The search for—and discovery of—two of H.H. Holmes's victims in Toronto.
On the evening of July 10, 1895, Detective Frank Geyer invited reporters from Toronto’s major newspapers to his hotel room at the Rossin House. Geyer explained that he had been in Toronto for three days, trying to track down what happened to two missing girls who were last known to be in the custody of a man known as H.H. Holmes, who was now being held in Philadelphia. Working with local Toronto police detective Alf Cuddy, Geyer now believed that Holmes had rented a property in Toronto the previous October. Initial enquiries had yet to reveal the location of this property, and they were now calling on the local press to appeal to the public for help.
This unusual press conference would yield quick results. A few days later the remains of the two girls were discovered in the basement of a downtown house, and it soon emerged that Holmes had been committing undetected murders for years, with his total number of victims falling anywhere between nine and 200.
H.H. Holmes is most remembered to history as a serial killer who operated in Chicago in the 1890s, particularly during the 1893 World’s Columbian Exposition, when it is believed that he murdered numerous guests and employees who stayed in a commercial property he owned and lived in. Holmes first drew headlines, however, for a convoluted insurance fraud he orchestrated in 1894, which resulted in him travelling across the northern United States, and eventually to Toronto.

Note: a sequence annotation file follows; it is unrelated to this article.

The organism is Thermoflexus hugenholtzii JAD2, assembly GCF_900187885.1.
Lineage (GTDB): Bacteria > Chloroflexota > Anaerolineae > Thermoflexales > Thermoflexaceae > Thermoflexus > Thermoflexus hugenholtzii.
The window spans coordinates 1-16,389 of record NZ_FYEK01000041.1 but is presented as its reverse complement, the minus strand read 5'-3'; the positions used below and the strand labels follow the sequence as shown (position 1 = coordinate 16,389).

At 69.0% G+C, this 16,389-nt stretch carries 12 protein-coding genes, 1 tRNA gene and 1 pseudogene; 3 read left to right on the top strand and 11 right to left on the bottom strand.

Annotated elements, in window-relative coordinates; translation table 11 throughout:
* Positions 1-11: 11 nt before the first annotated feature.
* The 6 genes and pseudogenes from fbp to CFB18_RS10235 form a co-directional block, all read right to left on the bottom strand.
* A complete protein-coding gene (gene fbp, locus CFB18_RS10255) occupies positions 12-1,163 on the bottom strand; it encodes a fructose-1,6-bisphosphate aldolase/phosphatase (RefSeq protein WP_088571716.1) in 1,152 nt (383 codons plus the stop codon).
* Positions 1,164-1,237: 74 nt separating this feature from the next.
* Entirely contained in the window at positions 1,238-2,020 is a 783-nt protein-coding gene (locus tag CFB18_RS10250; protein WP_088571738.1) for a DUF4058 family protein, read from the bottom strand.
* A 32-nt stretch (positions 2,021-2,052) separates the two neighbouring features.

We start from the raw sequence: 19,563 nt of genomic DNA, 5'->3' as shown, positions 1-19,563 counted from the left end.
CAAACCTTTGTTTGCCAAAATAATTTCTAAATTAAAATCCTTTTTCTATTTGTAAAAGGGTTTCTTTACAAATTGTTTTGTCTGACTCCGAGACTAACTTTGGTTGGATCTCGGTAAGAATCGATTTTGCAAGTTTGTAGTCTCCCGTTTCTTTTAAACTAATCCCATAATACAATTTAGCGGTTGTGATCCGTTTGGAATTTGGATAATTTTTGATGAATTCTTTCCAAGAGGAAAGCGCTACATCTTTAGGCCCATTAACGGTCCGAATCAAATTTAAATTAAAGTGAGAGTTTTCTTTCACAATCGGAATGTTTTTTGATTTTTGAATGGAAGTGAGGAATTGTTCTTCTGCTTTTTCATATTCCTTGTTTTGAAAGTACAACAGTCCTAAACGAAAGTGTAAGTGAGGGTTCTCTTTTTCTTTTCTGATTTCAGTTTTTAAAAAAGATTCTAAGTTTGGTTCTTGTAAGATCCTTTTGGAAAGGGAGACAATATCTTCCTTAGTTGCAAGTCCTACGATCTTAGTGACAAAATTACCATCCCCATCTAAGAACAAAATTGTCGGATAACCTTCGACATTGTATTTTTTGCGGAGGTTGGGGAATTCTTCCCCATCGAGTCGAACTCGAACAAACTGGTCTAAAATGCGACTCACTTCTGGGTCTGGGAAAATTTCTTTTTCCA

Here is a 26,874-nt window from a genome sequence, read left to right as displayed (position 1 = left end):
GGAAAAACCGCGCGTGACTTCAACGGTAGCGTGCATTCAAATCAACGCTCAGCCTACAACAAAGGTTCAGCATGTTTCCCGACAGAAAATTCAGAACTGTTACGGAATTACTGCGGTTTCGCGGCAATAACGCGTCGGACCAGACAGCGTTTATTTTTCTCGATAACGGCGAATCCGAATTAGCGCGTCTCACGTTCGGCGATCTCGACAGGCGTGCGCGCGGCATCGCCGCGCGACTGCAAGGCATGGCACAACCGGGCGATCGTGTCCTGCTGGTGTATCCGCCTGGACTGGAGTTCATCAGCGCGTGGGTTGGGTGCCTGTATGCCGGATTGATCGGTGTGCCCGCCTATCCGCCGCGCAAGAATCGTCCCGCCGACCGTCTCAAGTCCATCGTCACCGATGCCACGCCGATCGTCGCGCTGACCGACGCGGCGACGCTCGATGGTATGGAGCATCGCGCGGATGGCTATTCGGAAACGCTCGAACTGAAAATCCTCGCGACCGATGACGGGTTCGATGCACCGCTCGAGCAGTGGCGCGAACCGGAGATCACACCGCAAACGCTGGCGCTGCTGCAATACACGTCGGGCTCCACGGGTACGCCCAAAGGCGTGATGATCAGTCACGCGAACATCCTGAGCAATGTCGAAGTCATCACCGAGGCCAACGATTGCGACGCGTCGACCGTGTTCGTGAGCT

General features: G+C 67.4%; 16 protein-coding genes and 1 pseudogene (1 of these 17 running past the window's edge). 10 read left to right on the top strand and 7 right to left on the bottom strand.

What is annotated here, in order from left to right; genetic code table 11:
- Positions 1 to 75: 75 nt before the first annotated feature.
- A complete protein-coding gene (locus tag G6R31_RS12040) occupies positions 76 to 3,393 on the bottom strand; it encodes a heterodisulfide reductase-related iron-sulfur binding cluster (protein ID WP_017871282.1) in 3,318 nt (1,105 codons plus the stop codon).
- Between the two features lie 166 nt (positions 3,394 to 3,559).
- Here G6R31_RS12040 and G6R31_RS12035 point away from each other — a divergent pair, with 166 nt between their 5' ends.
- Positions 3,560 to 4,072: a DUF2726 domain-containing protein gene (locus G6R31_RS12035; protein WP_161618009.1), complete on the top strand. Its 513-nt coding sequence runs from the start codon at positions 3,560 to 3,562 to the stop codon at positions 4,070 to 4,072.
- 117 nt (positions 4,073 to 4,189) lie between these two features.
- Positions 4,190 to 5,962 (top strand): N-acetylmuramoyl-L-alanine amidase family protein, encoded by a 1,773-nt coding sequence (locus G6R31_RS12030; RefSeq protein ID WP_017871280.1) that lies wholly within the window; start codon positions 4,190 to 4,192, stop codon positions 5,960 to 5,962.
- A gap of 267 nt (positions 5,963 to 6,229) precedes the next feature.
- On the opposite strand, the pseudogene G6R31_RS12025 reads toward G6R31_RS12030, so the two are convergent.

(Right: Benjamin Pitezel. Frank P. Geyer, The Holmes-Pitezel Case. Publisher’s Union, 1896: Philadelphia.)
The fraud was to involve Holmes and one of his longtime associates, Benjamin Pitezel. Back in Chicago, Pitezel had performed various tasks for Holmes—often of an illegal nature—while Holmes cultivated a charming exterior, running a pharmacy and operating a custom-built commercial building known locally as the “Castle.” In late 1893, Holmes and Pitezel arranged for a $10,000 insurance policy on Pitezel’s life. Their scheme called for a corpse to be acquired and disfigured so that investigators would wrongly believe it to be Pitezel; Holmes would help identify the body and the two would split the ensuing insurance payout. Pitezel’s wife Carrie was made aware of the scam, as was Jeptha Howe, a lawyer suggested to Holmes by Marion Hedgepeth, a career criminal who Holmes had met a few months earlier while briefly incarcerated for another fraud. The plan went into action in Philadelphia in September of 1894, but with one important change: rather than substituting a corpse, Holmes actually killed Pitezel.
The insurance company required a positive identification of the body before agreeing to pay out. Carrie Pitezel had her hands full with her children at home in St. Louis and was unable to travel to Philadelphia; in her stead she sent her second-oldest daughter, 15-year-old Alice. Alice was met on route to Philadelphia by Holmes, and with assistance of Jeptha Howe they viewed the body and made a positive identification. Rather than taking Alice home to her family, however, Holmes embarked upon a complicated and sometimes incomprehensible series of movements.
Holmes persuaded Carrie Pitezel that the fraud had been successful and that her husband was still alive but travelling from city to city, so as not to attract suspicion. He also told her that Benjamin Pitezel was desperate to see his family; thus he kept Alice and also collected two more of the Pitezel children—11-year-old Nellie and 8-year-old Howard—taking all three to Cincinnati and registering in a hotel under a false name. Simultaneously, Carrie and her remaining two children, evidently at the insistence of Holmes, left their home in St. Louis for Galva, Illinois.